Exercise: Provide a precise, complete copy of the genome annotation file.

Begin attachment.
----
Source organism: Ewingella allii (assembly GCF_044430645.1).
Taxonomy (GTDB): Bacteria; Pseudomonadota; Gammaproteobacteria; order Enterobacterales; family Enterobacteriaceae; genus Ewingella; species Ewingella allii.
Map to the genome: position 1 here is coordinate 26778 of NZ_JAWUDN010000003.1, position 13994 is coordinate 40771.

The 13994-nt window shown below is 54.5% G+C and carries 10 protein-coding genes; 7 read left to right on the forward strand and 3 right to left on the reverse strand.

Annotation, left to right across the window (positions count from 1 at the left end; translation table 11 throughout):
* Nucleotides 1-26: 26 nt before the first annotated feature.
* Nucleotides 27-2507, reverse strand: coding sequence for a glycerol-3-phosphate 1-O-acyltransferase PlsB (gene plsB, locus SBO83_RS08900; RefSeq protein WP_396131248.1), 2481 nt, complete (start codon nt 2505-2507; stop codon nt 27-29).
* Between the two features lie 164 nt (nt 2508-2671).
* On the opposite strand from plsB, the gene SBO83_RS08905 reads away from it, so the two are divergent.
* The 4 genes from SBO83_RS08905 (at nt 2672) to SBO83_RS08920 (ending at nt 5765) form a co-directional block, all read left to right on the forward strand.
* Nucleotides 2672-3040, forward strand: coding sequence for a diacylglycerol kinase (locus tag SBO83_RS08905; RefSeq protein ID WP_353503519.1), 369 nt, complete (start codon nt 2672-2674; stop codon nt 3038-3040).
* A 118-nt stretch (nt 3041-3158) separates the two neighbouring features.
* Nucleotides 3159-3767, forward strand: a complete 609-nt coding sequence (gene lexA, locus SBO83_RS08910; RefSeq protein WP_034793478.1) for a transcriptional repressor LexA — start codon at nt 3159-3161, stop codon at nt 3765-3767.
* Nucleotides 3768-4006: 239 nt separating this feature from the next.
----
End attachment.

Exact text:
Source organism: Ewingella allii (assembly GCF_044430645.1).
Taxonomy (GTDB): Bacteria; Pseudomonadota; Gammaproteobacteria; order Enterobacterales; family Enterobacteriaceae; genus Ewingella; species Ewingella allii.
Map to the genome: position 1 here is coordinate 26778 of NZ_JAWUDN010000003.1, position 13994 is coordinate 40771.

The 13994-nt window shown below is 54.5% G+C and carries 10 protein-coding genes; 7 read left to right on the forward strand and 3 right to left on the reverse strand.

Annotation, left to right across the window (positions count from 1 at the left end; translation table 11 throughout):
* Nucleotides 1-26: 26 nt before the first annotated feature.
* Nucleotides 27-2507, reverse strand: coding sequence for a glycerol-3-phosphate 1-O-acyltransferase PlsB (gene plsB, locus SBO83_RS08900; RefSeq protein WP_396131248.1), 2481 nt, complete (start codon nt 2505-2507; stop codon nt 27-29).
* Between the two features lie 164 nt (nt 2508-2671).
* On the opposite strand from plsB, the gene SBO83_RS08905 reads away from it, so the two are divergent.
* The 4 genes from SBO83_RS08905 (at nt 2672) to SBO83_RS08920 (ending at nt 5765) form a co-directional block, all read left to right on the forward strand.
* Nucleotides 2672-3040, forward strand: coding sequence for a diacylglycerol kinase (locus tag SBO83_RS08905; RefSeq protein ID WP_353503519.1), 369 nt, complete (start codon nt 2672-2674; stop codon nt 3038-3040).
* A 118-nt stretch (nt 3041-3158) separates the two neighbouring features.
* Nucleotides 3159-3767, forward strand: a complete 609-nt coding sequence (gene lexA, locus SBO83_RS08910; RefSeq protein WP_034793478.1) for a transcriptional repressor LexA — start codon at nt 3159-3161, stop codon at nt 3765-3767.
* Nucleotides 3768-4006: 239 nt separating this feature from the next.